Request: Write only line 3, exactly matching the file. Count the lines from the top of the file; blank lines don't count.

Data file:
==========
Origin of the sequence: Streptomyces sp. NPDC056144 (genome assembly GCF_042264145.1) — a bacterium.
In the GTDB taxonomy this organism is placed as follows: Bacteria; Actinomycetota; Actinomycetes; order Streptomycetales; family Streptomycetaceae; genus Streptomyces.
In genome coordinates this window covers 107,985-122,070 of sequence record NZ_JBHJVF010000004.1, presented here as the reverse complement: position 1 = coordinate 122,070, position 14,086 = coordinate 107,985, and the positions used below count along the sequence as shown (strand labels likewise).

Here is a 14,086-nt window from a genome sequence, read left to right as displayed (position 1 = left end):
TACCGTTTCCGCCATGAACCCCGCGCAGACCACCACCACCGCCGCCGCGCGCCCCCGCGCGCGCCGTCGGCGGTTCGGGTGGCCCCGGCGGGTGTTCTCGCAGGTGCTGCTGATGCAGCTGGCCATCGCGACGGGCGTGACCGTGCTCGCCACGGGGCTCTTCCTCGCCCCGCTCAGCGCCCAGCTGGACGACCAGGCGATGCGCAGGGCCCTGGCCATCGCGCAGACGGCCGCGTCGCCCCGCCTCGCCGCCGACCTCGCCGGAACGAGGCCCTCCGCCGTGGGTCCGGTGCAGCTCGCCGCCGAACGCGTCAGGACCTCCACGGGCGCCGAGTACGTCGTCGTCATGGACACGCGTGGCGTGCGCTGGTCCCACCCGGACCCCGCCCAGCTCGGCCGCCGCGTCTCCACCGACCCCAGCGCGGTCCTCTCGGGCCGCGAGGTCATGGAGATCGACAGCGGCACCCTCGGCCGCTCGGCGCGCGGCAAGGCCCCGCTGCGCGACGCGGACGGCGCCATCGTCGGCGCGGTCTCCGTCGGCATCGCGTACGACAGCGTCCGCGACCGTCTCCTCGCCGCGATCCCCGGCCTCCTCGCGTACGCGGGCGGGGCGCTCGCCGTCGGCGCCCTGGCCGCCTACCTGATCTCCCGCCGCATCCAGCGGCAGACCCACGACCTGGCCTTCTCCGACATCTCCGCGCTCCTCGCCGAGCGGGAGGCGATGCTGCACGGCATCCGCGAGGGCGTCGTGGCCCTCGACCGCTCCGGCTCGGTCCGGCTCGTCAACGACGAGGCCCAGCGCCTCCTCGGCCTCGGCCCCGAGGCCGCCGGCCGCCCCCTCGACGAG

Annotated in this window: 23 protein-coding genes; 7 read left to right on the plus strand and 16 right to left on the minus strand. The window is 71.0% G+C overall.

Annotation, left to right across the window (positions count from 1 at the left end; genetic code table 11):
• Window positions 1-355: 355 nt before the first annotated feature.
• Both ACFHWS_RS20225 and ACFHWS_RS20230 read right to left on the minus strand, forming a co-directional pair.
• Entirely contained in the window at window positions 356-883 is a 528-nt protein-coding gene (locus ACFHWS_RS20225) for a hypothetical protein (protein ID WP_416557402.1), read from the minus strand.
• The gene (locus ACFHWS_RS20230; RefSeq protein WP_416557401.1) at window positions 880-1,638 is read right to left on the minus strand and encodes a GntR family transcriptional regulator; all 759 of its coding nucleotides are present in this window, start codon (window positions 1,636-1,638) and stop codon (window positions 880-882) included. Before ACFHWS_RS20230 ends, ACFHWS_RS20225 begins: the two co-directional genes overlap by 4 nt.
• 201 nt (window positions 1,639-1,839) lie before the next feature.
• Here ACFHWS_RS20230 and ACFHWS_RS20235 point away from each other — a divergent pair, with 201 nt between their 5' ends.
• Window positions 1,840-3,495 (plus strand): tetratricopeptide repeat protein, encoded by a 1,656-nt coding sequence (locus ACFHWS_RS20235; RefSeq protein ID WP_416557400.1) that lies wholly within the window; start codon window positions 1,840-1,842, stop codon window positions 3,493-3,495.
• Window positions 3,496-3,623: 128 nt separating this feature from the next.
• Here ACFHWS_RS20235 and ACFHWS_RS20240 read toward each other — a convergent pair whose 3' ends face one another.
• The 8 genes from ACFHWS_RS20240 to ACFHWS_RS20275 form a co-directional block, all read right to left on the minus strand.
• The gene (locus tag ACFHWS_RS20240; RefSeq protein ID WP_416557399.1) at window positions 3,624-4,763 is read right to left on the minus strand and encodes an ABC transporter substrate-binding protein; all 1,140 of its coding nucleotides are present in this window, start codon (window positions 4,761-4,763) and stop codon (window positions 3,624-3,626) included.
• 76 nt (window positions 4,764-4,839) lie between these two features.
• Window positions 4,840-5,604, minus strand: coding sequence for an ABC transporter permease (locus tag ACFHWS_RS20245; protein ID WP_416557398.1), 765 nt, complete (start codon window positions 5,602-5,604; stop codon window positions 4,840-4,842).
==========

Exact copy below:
In genome coordinates this window covers 107,985-122,070 of sequence record NZ_JBHJVF010000004.1, presented here as the reverse complement: position 1 = coordinate 122,070, position 14,086 = coordinate 107,985, and the positions used below count along the sequence as shown (strand labels likewise).